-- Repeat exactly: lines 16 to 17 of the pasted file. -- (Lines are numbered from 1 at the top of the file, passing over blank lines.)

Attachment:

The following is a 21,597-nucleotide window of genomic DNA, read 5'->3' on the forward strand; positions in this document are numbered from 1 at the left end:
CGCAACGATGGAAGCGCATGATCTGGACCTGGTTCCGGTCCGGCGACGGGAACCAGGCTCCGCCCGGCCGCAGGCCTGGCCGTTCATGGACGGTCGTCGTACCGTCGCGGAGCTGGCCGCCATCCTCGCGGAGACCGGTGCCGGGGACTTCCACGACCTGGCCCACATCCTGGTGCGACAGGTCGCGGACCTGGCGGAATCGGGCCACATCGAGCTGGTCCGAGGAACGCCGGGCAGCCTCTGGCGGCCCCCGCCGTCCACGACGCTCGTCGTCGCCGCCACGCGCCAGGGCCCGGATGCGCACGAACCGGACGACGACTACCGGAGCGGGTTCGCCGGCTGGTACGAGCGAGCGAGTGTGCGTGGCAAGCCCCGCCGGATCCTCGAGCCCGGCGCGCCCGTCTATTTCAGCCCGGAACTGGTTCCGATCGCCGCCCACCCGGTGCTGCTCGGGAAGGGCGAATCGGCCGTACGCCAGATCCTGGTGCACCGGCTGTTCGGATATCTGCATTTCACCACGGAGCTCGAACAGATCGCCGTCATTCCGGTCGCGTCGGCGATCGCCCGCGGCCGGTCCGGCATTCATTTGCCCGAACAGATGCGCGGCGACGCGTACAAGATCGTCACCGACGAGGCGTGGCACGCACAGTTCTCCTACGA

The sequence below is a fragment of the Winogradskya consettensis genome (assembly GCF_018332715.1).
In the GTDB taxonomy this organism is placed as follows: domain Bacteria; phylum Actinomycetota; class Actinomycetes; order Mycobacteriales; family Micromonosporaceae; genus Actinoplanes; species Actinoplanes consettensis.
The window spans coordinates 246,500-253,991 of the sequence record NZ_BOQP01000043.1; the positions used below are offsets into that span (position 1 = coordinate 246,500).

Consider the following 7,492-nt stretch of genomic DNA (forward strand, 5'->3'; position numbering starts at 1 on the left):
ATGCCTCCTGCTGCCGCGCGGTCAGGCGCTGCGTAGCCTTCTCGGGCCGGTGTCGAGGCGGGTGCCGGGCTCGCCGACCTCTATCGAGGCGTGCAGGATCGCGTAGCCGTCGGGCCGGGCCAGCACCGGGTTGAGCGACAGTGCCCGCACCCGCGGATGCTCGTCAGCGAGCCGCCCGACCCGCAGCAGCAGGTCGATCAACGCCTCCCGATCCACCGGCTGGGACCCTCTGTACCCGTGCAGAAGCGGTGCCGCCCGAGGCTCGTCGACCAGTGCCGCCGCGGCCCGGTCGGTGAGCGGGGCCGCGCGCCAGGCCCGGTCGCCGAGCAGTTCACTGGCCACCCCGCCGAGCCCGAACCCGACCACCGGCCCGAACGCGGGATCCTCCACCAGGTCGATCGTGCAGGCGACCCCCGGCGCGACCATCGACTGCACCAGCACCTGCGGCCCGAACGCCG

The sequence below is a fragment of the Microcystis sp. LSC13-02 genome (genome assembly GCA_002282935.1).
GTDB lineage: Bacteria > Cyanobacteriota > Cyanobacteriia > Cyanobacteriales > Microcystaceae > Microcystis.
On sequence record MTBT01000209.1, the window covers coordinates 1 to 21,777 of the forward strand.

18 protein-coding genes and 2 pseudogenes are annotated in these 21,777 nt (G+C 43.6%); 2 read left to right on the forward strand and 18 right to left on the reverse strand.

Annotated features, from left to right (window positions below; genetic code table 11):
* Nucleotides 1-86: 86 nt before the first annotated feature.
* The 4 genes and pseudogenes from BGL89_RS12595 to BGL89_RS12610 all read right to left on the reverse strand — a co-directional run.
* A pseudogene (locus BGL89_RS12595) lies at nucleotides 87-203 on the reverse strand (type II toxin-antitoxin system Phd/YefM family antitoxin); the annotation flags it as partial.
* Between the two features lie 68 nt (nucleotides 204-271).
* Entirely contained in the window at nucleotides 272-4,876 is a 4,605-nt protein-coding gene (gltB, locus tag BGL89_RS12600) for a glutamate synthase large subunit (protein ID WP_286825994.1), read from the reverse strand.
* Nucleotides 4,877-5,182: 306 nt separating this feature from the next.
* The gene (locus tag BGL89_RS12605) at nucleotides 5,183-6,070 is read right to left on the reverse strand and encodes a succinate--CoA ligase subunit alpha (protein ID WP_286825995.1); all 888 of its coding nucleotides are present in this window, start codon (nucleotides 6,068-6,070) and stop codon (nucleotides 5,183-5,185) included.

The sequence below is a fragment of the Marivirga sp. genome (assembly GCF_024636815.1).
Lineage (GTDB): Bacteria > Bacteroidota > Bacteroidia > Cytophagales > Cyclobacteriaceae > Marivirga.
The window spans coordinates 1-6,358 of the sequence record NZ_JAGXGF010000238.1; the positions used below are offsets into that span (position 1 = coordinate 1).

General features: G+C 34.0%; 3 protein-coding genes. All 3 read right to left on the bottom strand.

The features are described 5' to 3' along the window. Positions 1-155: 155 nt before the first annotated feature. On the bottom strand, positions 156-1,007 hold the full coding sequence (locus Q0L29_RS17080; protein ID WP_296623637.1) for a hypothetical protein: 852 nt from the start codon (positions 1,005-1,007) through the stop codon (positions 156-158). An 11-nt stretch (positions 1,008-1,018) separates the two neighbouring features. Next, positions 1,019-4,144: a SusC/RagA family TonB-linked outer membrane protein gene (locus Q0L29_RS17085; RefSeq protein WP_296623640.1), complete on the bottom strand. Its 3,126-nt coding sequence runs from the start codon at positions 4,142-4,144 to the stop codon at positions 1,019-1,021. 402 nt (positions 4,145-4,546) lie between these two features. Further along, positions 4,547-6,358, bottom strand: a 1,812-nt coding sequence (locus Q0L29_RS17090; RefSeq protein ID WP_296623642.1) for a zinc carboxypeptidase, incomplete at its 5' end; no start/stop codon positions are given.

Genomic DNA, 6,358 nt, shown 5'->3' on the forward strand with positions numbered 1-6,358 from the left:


* Between the two features lie 68 nt (nucleotides 204-271).
* Entirely contained in the window at nucleotides 272-4,876 is a 4,605-nt protein-coding gene (gltB, locus tag BGL89_RS12600) for a glutamate synthase large subunit (protein ID WP_286825994.1), read from the reverse strand.